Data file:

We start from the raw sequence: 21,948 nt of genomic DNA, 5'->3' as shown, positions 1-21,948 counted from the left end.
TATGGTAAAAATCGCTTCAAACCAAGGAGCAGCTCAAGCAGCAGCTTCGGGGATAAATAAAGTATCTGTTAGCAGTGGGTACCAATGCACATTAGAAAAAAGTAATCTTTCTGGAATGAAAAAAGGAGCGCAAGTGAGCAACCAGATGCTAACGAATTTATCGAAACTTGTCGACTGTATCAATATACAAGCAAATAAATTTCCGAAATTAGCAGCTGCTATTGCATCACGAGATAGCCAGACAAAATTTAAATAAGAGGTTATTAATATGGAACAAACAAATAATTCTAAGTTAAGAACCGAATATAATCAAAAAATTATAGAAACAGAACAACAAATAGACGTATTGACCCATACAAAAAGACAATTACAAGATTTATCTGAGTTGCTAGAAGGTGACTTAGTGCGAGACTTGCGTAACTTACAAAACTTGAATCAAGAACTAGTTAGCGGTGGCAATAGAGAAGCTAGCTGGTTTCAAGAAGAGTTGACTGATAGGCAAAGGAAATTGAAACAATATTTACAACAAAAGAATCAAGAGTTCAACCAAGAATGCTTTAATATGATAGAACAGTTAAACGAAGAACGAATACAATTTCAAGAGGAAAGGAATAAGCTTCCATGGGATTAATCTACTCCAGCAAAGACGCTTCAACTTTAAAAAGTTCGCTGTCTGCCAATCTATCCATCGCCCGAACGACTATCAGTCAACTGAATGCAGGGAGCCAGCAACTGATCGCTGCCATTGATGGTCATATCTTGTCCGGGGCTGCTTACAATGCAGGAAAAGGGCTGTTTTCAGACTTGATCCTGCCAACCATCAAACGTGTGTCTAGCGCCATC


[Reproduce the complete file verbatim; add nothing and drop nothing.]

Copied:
We start from the raw sequence: 21,948 nt of genomic DNA, 5'->3' as shown, positions 1-21,948 counted from the left end.
TATGGTAAAAATCGCTTCAAACCAAGGAGCAGCTCAAGCAGCAGCTTCGGGGATAAATAAAGTATCTGTTAGCAGTGGGTACCAATGCACATTAGAAAAAAGTAATCTTTCTGGAATGAAAAAAGGAGCGCAAGTGAGCAACCAGATGCTAACGAATTTATCGAAACTTGTCGACTGTATCAATATACAAGCAAATAAATTTCCGAAATTAGCAGCTGCTATTGCATCACGAGATAGCCAGACAAAATTTAAATAAGAGGTTATTAATATGGAACAAACAAATAATTCTAAGTTAAGAACCGAATATAATCAAAAAATTATAGAAACAGAACAACAAATAGACGTATTGACCCATACAAAAAGACAATTACAAGATTTATCTGAGTTGCTAGAAGGTGACTTAGTGCGAGACTTGCGTAACTTACAAAACTTGAATCAAGAACTAGTTAGCGGTGGCAATAGAGAAGCTAGCTGGTTTCAAGAAGAGTTGACTGATAGGCAAAGGAAATTGAAACAATATTTACAACAAAAGAATCAAGAGTTCAACCAAGAATGCTTTAATATGATAGAACAGTTAAACGAAGAACGAATACAATTTCAAGAGGAAAGGAATAAGCTTCCATGGGATTAATCTACTCCAGCAAAGACGCTTCAACTTTAAAAAGTTCGCTGTCTGCCAATCTATCCATCGCCCGAACGACTATCAGTCAACTGAATGCAGGGAGCCAGCAACTGATCGCTGCCATTGATGGTCATATCTTGTCCGGGGCTGCTTACAATGCAGGAAAAGGGCTGTTTTCAGACTTGATCCTGCCAACCATCAAACGTGTGTCTAGCGCCATC